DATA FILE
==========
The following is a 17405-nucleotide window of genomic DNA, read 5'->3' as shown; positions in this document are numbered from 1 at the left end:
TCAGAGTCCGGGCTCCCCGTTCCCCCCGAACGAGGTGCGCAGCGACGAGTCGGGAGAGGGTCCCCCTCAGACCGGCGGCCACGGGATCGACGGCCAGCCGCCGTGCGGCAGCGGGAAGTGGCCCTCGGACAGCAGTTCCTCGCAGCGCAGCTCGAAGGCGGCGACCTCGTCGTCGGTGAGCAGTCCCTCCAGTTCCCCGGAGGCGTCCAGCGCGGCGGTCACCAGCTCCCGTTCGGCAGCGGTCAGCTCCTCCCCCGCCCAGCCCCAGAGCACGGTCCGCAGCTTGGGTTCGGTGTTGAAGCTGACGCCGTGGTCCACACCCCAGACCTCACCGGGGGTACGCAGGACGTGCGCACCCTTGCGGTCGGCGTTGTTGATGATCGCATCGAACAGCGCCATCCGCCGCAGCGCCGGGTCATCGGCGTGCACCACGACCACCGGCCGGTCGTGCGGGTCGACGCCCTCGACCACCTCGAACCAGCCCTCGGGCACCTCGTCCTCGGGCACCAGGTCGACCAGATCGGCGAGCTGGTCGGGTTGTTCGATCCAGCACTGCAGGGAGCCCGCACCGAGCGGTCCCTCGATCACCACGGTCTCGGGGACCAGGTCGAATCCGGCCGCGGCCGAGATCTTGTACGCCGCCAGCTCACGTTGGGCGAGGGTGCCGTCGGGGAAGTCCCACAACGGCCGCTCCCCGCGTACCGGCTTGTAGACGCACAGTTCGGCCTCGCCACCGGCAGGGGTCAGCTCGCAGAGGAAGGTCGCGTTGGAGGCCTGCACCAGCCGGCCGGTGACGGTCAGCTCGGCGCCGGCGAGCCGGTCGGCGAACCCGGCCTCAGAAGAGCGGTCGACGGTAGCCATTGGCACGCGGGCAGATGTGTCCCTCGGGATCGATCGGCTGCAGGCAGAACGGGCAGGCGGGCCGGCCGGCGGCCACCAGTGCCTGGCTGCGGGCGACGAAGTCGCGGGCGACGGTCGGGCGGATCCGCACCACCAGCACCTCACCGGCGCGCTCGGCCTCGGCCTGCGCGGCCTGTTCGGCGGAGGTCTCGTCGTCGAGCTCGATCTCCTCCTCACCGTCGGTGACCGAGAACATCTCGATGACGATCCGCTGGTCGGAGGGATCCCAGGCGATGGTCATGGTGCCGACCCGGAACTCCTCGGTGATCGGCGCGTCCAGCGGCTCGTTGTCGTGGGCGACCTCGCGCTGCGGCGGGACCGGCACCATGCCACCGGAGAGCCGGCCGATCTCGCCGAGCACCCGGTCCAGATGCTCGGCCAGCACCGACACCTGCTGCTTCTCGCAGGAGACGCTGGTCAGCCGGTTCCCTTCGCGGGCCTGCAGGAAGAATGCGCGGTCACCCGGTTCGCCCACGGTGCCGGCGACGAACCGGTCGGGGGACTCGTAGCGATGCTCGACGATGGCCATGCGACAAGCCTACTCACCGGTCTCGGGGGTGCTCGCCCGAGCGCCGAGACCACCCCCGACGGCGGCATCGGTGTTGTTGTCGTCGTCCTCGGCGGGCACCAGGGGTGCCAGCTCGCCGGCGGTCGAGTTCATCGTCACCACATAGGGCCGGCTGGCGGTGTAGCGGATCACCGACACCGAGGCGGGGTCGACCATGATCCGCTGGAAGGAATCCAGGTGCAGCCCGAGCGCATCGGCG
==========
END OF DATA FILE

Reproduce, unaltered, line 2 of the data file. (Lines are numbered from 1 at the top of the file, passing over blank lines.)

TCAGAGTCCGGGCTCCCCGTTCCCCCCGAACGAGGTGCGCAGCGACGAGTCGGGAGAGGGTCCCCCTCAGACCGGCGGCCACGGGATCGACGGCCAGCCGCCGTGCGGCAGCGGGAAGTGGCCCTCGGACAGCAGTTCCTCGCAGCGCAGCTCGAAGGCGGCGACCTCGTCGTCGGTGAGCAGTCCCTCCAGTTCCCCGGAGGCGTCCAGCGCGGCGGTCACCAGCTCCCGTTCGGCAGCGGTCAGCTCCTCCCCCGCCCAGCCCCAGAGCACGGTCCGCAGCTTGGGTTCGGTGTTGAAGCTGACGCCGTGGTCCACACCCCAGACCTCACCGGGGGTACGCAGGACGTGCGCACCCTTGCGGTCGGCGTTGTTGATGATCGCATCGAACAGCGCCATCCGCCGCAGCGCCGGGTCATCGGCGTGCACCACGACCACCGGCCGGTCGTGCGGGTCGACGCCCTCGACCACCTCGAACCAGCCCTCGGGCACCTCGTCCTCGGGCACCAGGTCGACCAGATCGGCGAGCTGGTCGGGTTGTTCGATCCAGCACTGCAGGGAGCCCGCACCGAGCGGTCCCTCGATCACCACGGTCTCGGGGACCAGGTCGAATCCGGCCGCGGCCGAGATCTTGTACGCCGCCAGCTCACGTTGGGCGAGGGTGCCGTCGGGGAAGTCCCACAACGGCCGCTCCCCGCGTACCGGCTTGTAGACGCACAGTTCGGCCTCGCCACCGGCAGGGGTCAGCTCGCAGAGGAAGGTCGCGTTGGAGGCCTGCACCAGCCGGCCGGTGACGGTCAGCTCGGCGCCGGCGAGCCGGTCGGCGAACCCGGCCTCAGAAGAGCGGTCGACGGTAGCCATTGGCACGCGGGCAGATGTGTCCCTCGGGATCGATCGGCTGCAGGCAGAACGGGCAGGCGGGCCGGCCGGCGGCCACCAGTGCCTGGCTGCGGGCGACGAAGTCGCGGGCGACGGTCGGGCGGATCCGCACCACCAGCACCTCACCGGCGCGCTCGGCCTCGGCCTGCGCGGCCTGTTCGGCGGAGGTCTCGTCGTCGAGCTCGATCTCCTCCTCACCGTCGGTGACCGAGAACATCTCGATGACGATCCGCTGGTCGGAGGGATCCCAGGCGATGGTCATGGTGCCGACCCGGAACTCCTCGGTGATCGGCGCGTCCAGCGGCTCGTTGTCGTGGGCGACCTCGCGCTGCGGCGGGACCGGCACCATGCCACCGGAGAGCCGGCCGATCTCGCCGAGCACCCGGTCCAGATGCTCGGCCAGCACCGACACCTGCTGCTTCTCGCAGGAGACGCTGGTCAGCCGGTTCCCTTCGCGGGCCTGCAGGAAGAATGCGCGGTCACCCGGTTCGCCCACGGTGCCGGCGACGAACCGGTCGGGGGACTCGTAGCGATGCTCGACGATGGCCATGCGACAAGCCTACTCACCGGTCTCGGGGGTGCTCGCCCGAGCGCCGAGACCACCCCCGACGGCGGCATCGGTGTTGTTGTCGTCGTCCTCGGCGGGCACCAGGGGTGCCAGCTCGCCGGCGGTCGAGTTCATCGTCACCACATAGGGCCGGCTGGCGGTGTAGCGGATCACCGACACCGAGGCGGGGTCGACCATGATCCGCTGGAAGGAATCCAGGTGCAGCCCGAGCGCATCGGCG